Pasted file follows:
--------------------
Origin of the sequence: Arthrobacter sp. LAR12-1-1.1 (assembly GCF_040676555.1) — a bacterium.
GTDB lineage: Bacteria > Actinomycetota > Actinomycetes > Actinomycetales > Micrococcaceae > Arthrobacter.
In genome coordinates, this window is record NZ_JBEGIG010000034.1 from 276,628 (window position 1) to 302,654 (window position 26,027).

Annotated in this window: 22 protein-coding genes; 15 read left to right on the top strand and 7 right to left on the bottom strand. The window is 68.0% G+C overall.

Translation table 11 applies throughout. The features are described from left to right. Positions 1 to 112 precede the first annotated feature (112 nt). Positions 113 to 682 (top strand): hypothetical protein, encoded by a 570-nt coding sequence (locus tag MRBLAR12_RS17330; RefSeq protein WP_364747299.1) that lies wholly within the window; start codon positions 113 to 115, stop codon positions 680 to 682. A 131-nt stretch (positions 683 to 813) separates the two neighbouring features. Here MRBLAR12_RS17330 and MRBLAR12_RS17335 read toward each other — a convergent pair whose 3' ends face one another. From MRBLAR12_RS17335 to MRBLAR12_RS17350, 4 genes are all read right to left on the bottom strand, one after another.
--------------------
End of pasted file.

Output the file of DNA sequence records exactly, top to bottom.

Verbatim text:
Origin of the sequence: Arthrobacter sp. LAR12-1-1.1 (assembly GCF_040676555.1) — a bacterium.
GTDB lineage: Bacteria > Actinomycetota > Actinomycetes > Actinomycetales > Micrococcaceae > Arthrobacter.
In genome coordinates, this window is record NZ_JBEGIG010000034.1 from 276,628 (window position 1) to 302,654 (window position 26,027).

Annotated in this window: 22 protein-coding genes; 15 read left to right on the top strand and 7 right to left on the bottom strand. The window is 68.0% G+C overall.

Translation table 11 applies throughout. The features are described from left to right. Positions 1 to 112 precede the first annotated feature (112 nt). Positions 113 to 682 (top strand): hypothetical protein, encoded by a 570-nt coding sequence (locus tag MRBLAR12_RS17330; RefSeq protein WP_364747299.1) that lies wholly within the window; start codon positions 113 to 115, stop codon positions 680 to 682. A 131-nt stretch (positions 683 to 813) separates the two neighbouring features. Here MRBLAR12_RS17330 and MRBLAR12_RS17335 read toward each other — a convergent pair whose 3' ends face one another. From MRBLAR12_RS17335 to MRBLAR12_RS17350, 4 genes are all read right to left on the bottom strand, one after another.